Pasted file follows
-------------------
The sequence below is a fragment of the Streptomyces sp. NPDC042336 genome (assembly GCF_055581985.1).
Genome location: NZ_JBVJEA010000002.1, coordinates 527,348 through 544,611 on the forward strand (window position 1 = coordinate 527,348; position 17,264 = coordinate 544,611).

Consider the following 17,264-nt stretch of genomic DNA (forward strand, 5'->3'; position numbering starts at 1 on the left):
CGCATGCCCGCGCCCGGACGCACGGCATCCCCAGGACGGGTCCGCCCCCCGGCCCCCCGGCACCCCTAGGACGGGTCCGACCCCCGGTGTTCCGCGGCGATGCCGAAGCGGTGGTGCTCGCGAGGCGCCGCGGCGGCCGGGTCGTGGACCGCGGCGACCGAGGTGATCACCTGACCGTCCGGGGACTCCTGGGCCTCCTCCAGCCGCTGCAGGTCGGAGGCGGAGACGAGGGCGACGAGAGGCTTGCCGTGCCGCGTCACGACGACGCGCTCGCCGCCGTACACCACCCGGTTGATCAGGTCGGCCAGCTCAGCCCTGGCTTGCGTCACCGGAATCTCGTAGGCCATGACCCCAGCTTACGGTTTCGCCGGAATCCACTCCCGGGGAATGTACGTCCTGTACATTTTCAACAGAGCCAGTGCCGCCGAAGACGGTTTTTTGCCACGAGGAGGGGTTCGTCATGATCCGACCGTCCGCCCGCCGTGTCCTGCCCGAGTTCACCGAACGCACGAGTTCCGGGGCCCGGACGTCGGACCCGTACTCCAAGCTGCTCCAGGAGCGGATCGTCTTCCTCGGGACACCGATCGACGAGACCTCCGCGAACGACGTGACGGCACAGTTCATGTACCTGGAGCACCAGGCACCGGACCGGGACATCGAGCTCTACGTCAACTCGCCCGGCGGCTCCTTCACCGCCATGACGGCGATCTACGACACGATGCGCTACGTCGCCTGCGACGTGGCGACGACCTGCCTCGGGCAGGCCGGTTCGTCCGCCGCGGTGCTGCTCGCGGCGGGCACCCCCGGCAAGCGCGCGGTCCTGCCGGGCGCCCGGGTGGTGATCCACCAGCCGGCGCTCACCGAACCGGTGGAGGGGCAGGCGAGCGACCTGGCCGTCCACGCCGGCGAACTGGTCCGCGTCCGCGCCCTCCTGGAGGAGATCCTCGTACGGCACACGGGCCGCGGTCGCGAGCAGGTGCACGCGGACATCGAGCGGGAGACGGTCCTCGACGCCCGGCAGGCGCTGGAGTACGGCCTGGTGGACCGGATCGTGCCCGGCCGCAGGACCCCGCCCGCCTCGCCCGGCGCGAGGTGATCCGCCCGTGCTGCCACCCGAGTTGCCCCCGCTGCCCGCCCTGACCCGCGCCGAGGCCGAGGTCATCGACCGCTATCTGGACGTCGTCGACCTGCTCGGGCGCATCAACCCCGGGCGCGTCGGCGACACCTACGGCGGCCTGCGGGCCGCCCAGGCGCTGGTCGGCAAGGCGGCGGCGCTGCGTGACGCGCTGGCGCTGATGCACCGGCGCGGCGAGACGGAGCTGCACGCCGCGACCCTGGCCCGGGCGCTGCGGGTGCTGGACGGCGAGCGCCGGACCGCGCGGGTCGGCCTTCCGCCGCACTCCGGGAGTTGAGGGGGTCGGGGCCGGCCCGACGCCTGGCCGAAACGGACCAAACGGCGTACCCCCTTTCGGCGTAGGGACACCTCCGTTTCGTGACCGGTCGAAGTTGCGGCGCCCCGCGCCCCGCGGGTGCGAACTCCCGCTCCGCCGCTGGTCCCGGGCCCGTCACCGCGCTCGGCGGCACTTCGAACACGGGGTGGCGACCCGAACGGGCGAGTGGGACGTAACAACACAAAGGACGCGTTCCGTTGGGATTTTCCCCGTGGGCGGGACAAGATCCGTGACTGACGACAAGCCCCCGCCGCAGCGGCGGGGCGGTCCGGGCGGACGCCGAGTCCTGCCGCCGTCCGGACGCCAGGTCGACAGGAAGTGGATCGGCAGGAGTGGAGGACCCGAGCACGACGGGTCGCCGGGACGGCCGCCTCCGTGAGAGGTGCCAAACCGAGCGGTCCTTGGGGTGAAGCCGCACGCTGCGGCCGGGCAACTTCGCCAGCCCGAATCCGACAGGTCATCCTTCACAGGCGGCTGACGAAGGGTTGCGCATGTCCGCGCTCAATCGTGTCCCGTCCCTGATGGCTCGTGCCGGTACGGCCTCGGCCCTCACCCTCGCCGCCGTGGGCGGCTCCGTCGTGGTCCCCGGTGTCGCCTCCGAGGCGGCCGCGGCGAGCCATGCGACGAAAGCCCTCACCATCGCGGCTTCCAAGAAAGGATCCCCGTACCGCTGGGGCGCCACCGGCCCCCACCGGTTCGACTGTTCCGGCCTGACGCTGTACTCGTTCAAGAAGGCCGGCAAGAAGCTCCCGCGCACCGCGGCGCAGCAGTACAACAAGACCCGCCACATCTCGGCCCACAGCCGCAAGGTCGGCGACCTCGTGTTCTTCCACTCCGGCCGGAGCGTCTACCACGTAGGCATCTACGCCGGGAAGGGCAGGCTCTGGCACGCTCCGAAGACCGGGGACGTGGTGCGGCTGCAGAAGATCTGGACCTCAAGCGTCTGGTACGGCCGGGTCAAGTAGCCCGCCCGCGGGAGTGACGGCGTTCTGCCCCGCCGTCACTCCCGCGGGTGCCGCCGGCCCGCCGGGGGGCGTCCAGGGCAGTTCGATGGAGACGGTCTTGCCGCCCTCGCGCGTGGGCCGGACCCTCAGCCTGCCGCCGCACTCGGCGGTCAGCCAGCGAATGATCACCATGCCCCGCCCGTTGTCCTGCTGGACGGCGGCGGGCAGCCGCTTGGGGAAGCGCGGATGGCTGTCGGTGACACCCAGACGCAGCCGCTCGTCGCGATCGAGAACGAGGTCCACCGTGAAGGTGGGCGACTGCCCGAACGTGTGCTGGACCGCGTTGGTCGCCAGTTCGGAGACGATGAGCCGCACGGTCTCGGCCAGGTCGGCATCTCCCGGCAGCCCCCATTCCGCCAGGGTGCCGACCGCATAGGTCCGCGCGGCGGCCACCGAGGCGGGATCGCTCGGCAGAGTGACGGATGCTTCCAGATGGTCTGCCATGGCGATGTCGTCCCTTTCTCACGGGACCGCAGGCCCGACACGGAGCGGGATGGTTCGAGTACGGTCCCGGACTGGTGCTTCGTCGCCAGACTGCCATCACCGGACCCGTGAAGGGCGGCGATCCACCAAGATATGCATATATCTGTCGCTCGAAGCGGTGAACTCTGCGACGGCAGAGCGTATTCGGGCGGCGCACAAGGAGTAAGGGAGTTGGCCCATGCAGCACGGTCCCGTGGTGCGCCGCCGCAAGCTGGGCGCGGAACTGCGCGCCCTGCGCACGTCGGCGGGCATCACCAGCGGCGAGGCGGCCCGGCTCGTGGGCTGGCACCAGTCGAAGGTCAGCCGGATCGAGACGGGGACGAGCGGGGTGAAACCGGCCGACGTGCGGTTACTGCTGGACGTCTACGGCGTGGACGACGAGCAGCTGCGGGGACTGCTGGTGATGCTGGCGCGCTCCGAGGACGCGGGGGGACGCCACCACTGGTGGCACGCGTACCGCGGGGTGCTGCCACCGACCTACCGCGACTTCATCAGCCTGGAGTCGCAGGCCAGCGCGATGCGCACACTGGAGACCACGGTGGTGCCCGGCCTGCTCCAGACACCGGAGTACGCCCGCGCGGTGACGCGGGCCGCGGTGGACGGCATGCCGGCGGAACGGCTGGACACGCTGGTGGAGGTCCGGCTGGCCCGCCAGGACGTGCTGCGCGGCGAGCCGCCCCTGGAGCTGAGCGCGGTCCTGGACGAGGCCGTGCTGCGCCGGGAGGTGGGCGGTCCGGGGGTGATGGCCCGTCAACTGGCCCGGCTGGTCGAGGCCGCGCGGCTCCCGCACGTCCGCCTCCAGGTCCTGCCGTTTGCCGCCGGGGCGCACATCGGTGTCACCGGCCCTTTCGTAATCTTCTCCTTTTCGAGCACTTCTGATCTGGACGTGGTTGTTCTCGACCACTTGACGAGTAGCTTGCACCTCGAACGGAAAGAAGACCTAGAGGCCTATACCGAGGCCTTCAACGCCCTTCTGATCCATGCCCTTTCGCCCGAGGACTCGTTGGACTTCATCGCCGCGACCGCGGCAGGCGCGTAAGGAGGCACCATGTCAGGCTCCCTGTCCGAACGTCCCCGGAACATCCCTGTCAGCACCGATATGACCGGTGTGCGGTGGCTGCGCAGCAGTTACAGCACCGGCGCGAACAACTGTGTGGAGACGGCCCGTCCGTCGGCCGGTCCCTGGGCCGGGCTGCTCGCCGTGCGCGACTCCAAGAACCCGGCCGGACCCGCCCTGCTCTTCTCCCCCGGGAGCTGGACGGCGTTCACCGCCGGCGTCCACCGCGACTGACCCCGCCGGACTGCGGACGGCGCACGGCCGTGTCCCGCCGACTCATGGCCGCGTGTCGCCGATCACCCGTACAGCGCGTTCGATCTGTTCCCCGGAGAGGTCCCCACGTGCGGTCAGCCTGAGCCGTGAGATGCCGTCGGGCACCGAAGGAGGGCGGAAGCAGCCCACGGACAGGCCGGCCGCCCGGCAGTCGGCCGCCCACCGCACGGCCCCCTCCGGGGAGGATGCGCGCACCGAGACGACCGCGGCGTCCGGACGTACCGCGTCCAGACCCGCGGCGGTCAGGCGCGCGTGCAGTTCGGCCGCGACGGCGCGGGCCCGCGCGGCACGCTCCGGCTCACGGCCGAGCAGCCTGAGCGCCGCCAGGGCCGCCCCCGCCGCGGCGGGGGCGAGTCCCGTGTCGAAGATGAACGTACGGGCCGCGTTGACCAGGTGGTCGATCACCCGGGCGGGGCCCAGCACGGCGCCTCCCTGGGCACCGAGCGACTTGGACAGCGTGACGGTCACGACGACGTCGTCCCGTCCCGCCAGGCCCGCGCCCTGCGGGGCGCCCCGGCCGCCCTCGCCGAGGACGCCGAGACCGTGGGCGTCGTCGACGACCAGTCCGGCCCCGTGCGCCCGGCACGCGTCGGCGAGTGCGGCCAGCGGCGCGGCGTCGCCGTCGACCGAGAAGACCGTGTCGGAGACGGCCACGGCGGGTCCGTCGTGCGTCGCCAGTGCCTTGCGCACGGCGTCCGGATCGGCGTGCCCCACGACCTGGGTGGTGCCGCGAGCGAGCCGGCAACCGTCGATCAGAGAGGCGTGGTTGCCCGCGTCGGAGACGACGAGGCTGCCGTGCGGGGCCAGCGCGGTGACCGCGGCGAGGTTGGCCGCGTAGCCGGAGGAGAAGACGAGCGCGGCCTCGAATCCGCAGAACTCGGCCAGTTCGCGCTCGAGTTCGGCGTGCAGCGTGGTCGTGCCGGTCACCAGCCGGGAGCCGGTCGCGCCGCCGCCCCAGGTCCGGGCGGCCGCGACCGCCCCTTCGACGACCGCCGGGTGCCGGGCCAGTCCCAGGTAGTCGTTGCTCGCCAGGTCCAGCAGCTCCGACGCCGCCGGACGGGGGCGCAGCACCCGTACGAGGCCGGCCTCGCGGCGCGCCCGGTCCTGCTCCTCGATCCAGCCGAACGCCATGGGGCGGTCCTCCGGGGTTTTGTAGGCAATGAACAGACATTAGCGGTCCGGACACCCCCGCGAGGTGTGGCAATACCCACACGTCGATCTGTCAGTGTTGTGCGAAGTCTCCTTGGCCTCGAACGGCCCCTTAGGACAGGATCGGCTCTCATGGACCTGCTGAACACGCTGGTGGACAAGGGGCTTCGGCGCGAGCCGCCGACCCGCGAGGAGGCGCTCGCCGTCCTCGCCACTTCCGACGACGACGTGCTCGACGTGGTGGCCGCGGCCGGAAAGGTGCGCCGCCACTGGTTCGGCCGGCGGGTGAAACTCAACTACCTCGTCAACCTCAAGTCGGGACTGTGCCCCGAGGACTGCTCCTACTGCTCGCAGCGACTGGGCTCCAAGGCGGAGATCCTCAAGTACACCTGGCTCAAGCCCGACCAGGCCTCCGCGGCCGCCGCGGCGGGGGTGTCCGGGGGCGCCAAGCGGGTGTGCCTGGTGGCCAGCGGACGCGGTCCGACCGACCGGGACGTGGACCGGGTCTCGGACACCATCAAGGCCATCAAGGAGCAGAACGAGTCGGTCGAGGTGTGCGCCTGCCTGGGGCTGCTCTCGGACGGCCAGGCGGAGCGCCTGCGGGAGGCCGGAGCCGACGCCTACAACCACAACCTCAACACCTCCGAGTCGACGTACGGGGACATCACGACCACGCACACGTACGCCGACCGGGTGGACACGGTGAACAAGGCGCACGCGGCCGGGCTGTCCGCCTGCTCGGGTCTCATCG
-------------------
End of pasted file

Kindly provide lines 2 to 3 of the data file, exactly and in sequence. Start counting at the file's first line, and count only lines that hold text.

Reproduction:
Genome location: NZ_JBVJEA010000002.1, coordinates 527,348 through 544,611 on the forward strand (window position 1 = coordinate 527,348; position 17,264 = coordinate 544,611).

Consider the following 17,264-nt stretch of genomic DNA (forward strand, 5'->3'; position numbering starts at 1 on the left):